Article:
There is nothing worse than having to listen to people wax poetic about glorious assaults without any context. On days like today we should remember that the future of this nation and the lives of millions of people hung in the balance.
I don’t think the Brits could have asked for a more appropriate and moving tribute to those soldiers who were lost on this 100th anniversary of the battle of the Somme. On July 1, thousands of “ghost soldiers” descended on public spaces throughout the country. Reenactors handed out small cards with information about the soldiers they represented. Apart from the occasional singing of “We Are Here” the men remained silent.
Over the past ten years I have written about a wide range of very thoughtful and moving commemorative events that honor the Civil War soldier, but other than a small handful, I can’t say that they rise to this level of emotional engagement. I can only imagine what it was like to witness it in person.
It also leaves me wondering what lessons might be learned moving forward about how Americans honor and remember Civil War soldiers.
This visual meme that I found on Facebook yesterday beautifully captures the broader story that I tell in the final chapter of my book on the myth of the black Confederate soldier. While the first signs of this narrative in the late 1970s was in response to the emergence of stories of black Union soldiers and emancipation in popular culture, the black Confederate soldier is now one piece of a much broader narrative that has attempted to make the history of the Confederacy palatable to a new audience. [click to continue…]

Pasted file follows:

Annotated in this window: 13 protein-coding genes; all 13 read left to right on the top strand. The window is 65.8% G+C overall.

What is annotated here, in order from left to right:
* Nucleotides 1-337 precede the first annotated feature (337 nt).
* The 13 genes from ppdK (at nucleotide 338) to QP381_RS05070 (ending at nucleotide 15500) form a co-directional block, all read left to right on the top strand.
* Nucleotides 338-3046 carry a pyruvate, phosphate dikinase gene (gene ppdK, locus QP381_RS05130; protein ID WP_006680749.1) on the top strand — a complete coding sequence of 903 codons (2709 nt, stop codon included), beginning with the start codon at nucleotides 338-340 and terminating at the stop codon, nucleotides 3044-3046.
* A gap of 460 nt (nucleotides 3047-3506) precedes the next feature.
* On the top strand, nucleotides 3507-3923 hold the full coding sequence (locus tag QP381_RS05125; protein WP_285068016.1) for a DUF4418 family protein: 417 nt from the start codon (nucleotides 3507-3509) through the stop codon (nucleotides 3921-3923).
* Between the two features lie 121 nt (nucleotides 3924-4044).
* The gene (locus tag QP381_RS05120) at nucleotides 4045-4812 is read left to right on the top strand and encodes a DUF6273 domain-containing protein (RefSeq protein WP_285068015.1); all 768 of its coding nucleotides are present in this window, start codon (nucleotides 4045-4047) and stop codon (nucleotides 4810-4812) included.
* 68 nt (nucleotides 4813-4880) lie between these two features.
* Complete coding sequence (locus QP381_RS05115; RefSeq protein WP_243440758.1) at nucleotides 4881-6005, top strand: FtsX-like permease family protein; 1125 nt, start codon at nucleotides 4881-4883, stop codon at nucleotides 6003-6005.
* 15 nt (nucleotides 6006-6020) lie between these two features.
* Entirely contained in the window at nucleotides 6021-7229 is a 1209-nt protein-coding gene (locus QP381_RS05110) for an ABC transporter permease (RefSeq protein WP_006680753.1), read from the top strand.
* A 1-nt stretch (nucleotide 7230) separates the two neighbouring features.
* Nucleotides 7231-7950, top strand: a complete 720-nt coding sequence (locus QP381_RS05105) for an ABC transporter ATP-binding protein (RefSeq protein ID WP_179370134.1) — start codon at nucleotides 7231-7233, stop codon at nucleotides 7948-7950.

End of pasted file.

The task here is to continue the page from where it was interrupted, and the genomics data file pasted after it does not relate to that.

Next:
Just a few days ago President Obama announced the creation of the Stonewall National Monument as the newest addition to America’s National Park System. The police raid and community response that took place at the Stonewall Inn on this day, June 28, 1969, is often credited as sparking the modern LGBT civil rights movement in the United States.
Apparently, someone decided to mark this event with a fitting re-design of the iconic Dukes of Hazzard car, known as “The General Lee.”
[H/T to Keith Harris]
I went to see Free State of Jones on Friday and thoroughly enjoyed it. It’s not a perfect movie by a long shot, but it is an important movie when placed in the context of the ongoing backlash against Confederate iconography and the gradual erosion of the Lost Cause narrative of the war that we’ve seen over the past few decades.
You can read my full review at The Daily Beast. Share your thoughts about the movie in the comments section below.
[Uploaded to YouTube on June 27, 2016]
William A. Link and James J. Broomall eds., Rethinking American Emancipation: Legacies of Slavery and the Quest for Black Freedom (Cambridge University Press, 2016).
Carol Reardon and Tom Vossler, A Field Guide to Antietam: Experiencing the Battlefield through Its History, Places, and People (University of North Carolina Press, 2016).
David Rieff, In Praise of Forgetting: Historical Memory and Its Ironies (Yale University Press, 2016).
Robert K. Sutton and John A. Latschar eds., The Reconstruction Era (Eastern National, 2016).
Wendy Warren, New England Bound: Slavery and Colonization in Early America (Liveright, 2016).
Chad Williams, Kidida E. Williams, and Keisha N. Blain eds., Charleston Syllabus: Readings on Race, Racism, and Racial Violence (University of Georgia Press, 2016).